One of the unexpected pleasures of handling the administrative functions for this blog has been the opportunity to look at daily reports on how people find us on the Internet. Many still find the blog by typing in the address, or by subscribing to an e-mail feed, or by using a feed reader like Google Reader. However, as the posts and comments on the blog have increased, so has the traffic generated by search engines. I was reminded of this on Oct. 29, when someone found Reasonable Minds by searching for “amateur love monkeys.”
Yes, that’s “amateur love monkeys.” Well, of course I checked, and if you were searching for this phrase on Oct. 29, 2007, we were result # 12 on Google. I guess it’s really true that reasonable minds “do more than differ.”
That wasn’t the first time I noticed a surprising search engine result. The first time was back in February 2007, when I noticed that someone found our blog by searching for “moral obligations.” Good heavens, a topic that big and a blog this small? Yet I had just posted a piece about a mining documentary, and there had been some ensuing discussion about environmentalism and the moral obligations that rich nations owe to poor ones. That relatively meager amount of discussion was enough to put us among the top results on the web for “moral obligations,” which perhaps speaks volumes about what people do and do not use the Internet to discuss.
I have come to take some pride in the search phrases that lead people here: “gospel reflections,” “citizenship duties,” “laws national identity united states,” and even “limericks to recite.” The January post on moral obligations may have receded in significance, but this very day we are # 4 if you search “Reagan conservatism moral.”
Sometimes, though, it is surprising how far down we rank, even with seemingly unlikely search terms. For example, Mark Ouweleen’s Tropaia speech, which we featured last May, referred to Hitler, Jesus, and movies about cowboys and Indians. Wouldn’t you guess that “hitler jesus movie” would point right to that post? But no; the top result for that search is this trailer for a “Hitler & Jesus Buddy Comedy” called “Second Coming.” One has to search for “hitler jesus cowboy movie” before Mark’s speech pops out at #4. I only got it to #1 by searching “hitler jesus cotton mather movie.” The irony, of course, is that if anyone were looking for a movie about Hitler, Jesus, and Cotton Mather, he wouldn’t find it here. What he would find is a great speech that would bid fair to make him wiser if he read it.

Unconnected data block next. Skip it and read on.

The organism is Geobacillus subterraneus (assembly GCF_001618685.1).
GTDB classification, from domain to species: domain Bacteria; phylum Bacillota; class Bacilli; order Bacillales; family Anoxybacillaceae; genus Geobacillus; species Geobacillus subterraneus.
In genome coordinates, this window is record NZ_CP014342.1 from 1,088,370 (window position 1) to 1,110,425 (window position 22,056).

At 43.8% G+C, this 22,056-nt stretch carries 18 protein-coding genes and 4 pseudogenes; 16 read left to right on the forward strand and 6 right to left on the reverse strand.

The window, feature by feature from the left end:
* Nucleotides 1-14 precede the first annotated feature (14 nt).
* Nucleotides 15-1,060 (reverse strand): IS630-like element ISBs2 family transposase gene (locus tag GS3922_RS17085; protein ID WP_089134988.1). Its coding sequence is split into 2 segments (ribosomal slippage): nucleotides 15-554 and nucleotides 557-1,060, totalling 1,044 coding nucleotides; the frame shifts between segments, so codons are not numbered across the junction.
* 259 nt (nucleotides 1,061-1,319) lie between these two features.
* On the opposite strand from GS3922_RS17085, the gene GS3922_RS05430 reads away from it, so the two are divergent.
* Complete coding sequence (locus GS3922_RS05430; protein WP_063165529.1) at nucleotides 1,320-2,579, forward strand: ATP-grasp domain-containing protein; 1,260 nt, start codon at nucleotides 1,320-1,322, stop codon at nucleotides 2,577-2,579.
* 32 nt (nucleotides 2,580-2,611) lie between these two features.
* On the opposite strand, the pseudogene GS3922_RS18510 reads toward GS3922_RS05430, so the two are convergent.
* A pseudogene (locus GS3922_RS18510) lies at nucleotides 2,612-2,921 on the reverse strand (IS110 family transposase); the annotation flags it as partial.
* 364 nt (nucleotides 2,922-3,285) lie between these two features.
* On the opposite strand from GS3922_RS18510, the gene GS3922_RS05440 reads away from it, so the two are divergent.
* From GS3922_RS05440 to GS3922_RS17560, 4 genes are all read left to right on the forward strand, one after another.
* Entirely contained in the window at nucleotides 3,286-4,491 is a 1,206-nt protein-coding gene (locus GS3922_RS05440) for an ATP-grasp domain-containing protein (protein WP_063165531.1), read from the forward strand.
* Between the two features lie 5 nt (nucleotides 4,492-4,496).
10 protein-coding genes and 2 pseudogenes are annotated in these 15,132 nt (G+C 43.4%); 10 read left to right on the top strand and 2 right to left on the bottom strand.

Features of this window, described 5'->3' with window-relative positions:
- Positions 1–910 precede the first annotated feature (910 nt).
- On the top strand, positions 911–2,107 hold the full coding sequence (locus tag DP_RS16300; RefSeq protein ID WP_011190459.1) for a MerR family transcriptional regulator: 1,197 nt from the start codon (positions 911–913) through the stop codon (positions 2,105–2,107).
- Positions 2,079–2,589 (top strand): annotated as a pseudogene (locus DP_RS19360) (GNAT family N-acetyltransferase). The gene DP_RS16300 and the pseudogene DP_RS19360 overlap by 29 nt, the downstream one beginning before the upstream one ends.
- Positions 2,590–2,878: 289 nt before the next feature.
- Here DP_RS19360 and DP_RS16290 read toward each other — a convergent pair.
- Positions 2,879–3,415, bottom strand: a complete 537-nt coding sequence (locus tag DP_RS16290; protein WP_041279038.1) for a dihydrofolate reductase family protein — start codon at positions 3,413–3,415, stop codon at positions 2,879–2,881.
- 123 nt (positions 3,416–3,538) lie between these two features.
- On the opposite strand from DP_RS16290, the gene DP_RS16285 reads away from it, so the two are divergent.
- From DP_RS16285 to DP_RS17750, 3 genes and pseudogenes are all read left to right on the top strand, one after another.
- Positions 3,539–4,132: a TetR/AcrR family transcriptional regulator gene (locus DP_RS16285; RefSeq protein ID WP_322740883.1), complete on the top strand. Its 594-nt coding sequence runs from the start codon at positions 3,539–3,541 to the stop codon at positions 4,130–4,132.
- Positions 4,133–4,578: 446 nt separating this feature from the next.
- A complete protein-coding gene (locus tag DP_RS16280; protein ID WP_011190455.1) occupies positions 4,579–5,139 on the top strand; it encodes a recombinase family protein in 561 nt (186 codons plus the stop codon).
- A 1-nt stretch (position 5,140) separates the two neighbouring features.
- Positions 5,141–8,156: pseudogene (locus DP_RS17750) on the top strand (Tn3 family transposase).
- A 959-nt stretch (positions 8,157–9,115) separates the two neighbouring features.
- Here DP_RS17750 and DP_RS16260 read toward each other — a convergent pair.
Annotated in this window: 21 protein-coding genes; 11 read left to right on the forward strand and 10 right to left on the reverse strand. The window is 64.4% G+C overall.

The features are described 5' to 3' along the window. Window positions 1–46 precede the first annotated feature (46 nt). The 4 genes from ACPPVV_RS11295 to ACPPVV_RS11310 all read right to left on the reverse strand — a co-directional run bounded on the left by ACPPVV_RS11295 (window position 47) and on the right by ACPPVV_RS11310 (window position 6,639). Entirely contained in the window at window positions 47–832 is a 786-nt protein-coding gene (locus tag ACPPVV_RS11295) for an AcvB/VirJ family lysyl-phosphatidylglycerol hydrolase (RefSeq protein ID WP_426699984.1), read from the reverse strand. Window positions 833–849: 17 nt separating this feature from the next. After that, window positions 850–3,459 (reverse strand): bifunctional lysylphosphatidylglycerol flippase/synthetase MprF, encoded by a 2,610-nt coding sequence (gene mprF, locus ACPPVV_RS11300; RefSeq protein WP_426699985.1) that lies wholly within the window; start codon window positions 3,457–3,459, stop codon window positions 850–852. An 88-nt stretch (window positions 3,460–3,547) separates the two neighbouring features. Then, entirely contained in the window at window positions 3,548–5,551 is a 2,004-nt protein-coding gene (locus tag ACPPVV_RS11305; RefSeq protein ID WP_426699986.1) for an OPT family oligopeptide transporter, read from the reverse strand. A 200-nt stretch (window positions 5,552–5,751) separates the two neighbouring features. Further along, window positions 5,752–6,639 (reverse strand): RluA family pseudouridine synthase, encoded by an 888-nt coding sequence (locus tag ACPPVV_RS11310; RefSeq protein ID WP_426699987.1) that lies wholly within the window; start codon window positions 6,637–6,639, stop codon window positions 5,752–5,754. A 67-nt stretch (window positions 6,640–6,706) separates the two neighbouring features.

That thought inspires in me the hopeful suggestion that perhaps these seemingly random Acts of Google might substitute at least partially for the serendipity that used to be involved in picking up your local newspaper and reading what everyone else was talking about. Unfortunately, that’s not true either; these search engine results can be gamed using an art known as “search engine optimization,” or SEO for short. There are consultants who specialize in SEO (forgive me for stating the obvious), and I know of at least one Big Media organization that has admitted that it makes a conscious effort to use SEO to send its articles to the top of the Dogpile, so to speak. I suspect that newspaper is not alone, particularly among media organizations. What else can explain the fact that after criticizing the “Free Flow of Information Act” in four or five different posts and comments, significantly past the point at which it became tiresome, this blog is way down at #54 in a Google search for that phrase?
This should perhaps temper some popular zeal for the democratizing influence of the blogosphere. Yes, the Internet yields unexpected results; no, they are not the product of serendipity. They are the product of human intention, specifically, the human intention to make oneself heard, even to the exclusion of others.
By the way, in a few days I fully expect this blog to be the #1 result for searches on the free flow of hitler love monkeys in cowboy movies at Tropaia. New York Times, eat your heart out.